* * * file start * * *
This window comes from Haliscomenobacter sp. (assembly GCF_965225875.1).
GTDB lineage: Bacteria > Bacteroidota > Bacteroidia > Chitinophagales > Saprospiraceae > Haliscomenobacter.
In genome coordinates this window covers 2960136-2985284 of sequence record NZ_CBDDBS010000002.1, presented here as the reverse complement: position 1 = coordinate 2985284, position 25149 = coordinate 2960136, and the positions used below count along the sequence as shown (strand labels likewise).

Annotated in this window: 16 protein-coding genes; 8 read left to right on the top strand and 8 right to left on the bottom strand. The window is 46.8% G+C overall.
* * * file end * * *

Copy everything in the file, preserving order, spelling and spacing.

This window comes from Haliscomenobacter sp. (assembly GCF_965225875.1).
GTDB lineage: Bacteria > Bacteroidota > Bacteroidia > Chitinophagales > Saprospiraceae > Haliscomenobacter.
In genome coordinates this window covers 2960136-2985284 of sequence record NZ_CBDDBS010000002.1, presented here as the reverse complement: position 1 = coordinate 2985284, position 25149 = coordinate 2960136, and the positions used below count along the sequence as shown (strand labels likewise).

Annotated in this window: 16 protein-coding genes; 8 read left to right on the top strand and 8 right to left on the bottom strand. The window is 46.8% G+C overall.